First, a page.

Hello fellow bloggers and blog surfers, welcome back to The Octopode.
Last week I posed a hypothetical scenario where you inherit a failing restaurant and work ardently to restore it, and are then asked why you did it. I gave five likely responses you might have given and asked which you think is best. You can read that short post to catch up here.
For the purpose of easy reference, here are the five responses again:
1. “I loved my father, and it’s what he would have wanted.”
2. “It was a great restaurant and the place deserved to be great again.”
3. “It seemed like a worthwhile cause and I was motivated to work hard.”
4. “I needed the money, had the opportunity, and knew how to do it.”
5. “I have a lot of love for the place and wanted to see it shine again.”
These five responses are all likely to be what a person in that situation would say when asked why they spent years of their life working hard and throwing all their time into the goal of restoring the restaurant. They all seem sort of similarly simple and nice, right? They all evoke a positive emotional response. You might hear any one of these responses and think, “Good for her/him.”
But what do each of these say about the values held by this hypothetical you in relation to the topic? They might all seem similar in sentiment, but in fact in some cases their meanings are near opposites.
In the same order, here is what the speaker of these statements is saying about their own values:
1. “I set aside everything of importance to me to dedicate all my time and effort to doing something that a dead person would have liked to have seen done were they still alive. That is what my life is worth.”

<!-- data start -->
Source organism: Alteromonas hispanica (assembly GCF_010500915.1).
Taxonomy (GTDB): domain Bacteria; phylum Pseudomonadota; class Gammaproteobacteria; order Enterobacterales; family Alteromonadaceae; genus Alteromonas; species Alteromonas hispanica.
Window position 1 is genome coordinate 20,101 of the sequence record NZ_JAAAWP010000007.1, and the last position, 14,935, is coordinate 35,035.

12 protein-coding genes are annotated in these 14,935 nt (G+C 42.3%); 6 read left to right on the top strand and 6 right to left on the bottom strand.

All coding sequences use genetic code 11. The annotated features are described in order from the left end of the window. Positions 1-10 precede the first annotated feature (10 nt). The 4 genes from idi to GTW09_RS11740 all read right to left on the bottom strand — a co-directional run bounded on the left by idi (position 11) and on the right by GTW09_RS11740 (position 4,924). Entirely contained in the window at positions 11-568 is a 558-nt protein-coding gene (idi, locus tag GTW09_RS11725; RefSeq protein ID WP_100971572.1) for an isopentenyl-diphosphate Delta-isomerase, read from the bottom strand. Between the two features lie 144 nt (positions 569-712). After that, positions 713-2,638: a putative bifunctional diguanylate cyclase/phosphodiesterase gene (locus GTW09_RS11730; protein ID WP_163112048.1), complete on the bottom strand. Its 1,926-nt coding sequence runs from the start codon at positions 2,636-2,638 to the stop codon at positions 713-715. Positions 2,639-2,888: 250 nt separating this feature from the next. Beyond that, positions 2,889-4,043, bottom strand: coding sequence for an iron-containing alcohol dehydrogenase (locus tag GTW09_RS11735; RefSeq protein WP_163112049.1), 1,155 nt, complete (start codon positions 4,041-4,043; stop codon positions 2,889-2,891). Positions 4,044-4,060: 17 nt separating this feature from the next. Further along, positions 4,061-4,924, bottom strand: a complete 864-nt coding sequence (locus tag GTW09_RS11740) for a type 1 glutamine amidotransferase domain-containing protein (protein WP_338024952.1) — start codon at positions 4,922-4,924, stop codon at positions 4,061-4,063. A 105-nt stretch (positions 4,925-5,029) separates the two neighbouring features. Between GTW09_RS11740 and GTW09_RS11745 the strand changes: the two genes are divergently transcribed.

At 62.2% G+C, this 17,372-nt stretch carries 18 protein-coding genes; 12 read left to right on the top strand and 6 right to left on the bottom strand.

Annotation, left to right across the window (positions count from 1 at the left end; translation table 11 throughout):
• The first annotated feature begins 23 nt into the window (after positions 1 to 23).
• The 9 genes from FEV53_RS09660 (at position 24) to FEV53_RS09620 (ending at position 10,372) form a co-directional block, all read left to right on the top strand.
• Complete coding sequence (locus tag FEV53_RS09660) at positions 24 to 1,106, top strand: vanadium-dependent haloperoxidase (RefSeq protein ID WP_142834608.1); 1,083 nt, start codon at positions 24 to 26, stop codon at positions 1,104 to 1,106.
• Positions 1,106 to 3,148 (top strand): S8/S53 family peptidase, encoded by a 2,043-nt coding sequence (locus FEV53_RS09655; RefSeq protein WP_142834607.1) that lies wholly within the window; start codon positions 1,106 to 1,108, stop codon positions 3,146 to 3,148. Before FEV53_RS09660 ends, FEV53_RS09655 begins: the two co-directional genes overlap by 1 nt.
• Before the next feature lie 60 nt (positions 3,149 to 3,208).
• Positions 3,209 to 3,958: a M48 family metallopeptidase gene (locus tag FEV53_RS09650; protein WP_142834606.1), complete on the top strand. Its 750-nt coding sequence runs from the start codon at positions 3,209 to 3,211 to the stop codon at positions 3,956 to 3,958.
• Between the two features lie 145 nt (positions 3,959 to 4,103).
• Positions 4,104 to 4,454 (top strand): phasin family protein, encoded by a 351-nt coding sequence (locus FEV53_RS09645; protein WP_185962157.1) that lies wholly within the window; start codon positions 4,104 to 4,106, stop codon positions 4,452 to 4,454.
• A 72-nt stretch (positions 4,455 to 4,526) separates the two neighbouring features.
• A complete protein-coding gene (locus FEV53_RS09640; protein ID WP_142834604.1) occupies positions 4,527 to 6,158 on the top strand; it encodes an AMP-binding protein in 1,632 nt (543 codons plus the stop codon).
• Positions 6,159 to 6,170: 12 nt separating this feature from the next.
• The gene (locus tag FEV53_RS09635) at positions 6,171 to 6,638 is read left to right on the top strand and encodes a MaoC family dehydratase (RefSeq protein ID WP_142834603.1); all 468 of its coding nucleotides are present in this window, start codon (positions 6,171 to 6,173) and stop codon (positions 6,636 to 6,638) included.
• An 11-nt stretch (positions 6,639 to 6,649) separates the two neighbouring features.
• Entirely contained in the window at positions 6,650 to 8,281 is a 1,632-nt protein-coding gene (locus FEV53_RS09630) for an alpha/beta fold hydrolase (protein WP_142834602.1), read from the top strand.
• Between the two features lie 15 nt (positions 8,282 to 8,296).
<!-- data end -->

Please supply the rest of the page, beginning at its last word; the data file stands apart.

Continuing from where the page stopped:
2. “The restaurant itself, a thing and not a person, has somehow earned improvement. All my time and toil went to improving an object, not because I or anyone else cares about it, but just because. That is what my life is worth.”
3. “No one wanted the restaurant to be restored, not even me. I happened to be motivated to labor at something, and have no other goal or direction to aim my work at. So at random, I decided to do this. That is what my life is worth.”
4. “I saw a workable means to financial success and tossed my all into it. That is what my life is worth.”
5. “I personally value the restaurant and restoring it would make me happy directly, so I did that. That is what my life is worth.”
The subtext changes things, doesn’t it?
In all five cases the responder is naming the value that informed their decision to dedicate years of their life to this particular goal. Yet what they choose to declare that value is, tells us volumes about them as a person.
1 and 2 pull a common trick: they assign the value to a non-existent valuer. In 1 it is a dead person, incapable of valuing anything. In 2 it is the restaurant itself, which is no more capable of valuing or deserving anything than the dead person is. What does this throwing-off of the value say about the responder’s own estimation of themselves? Why do they omit themselves as the valuer?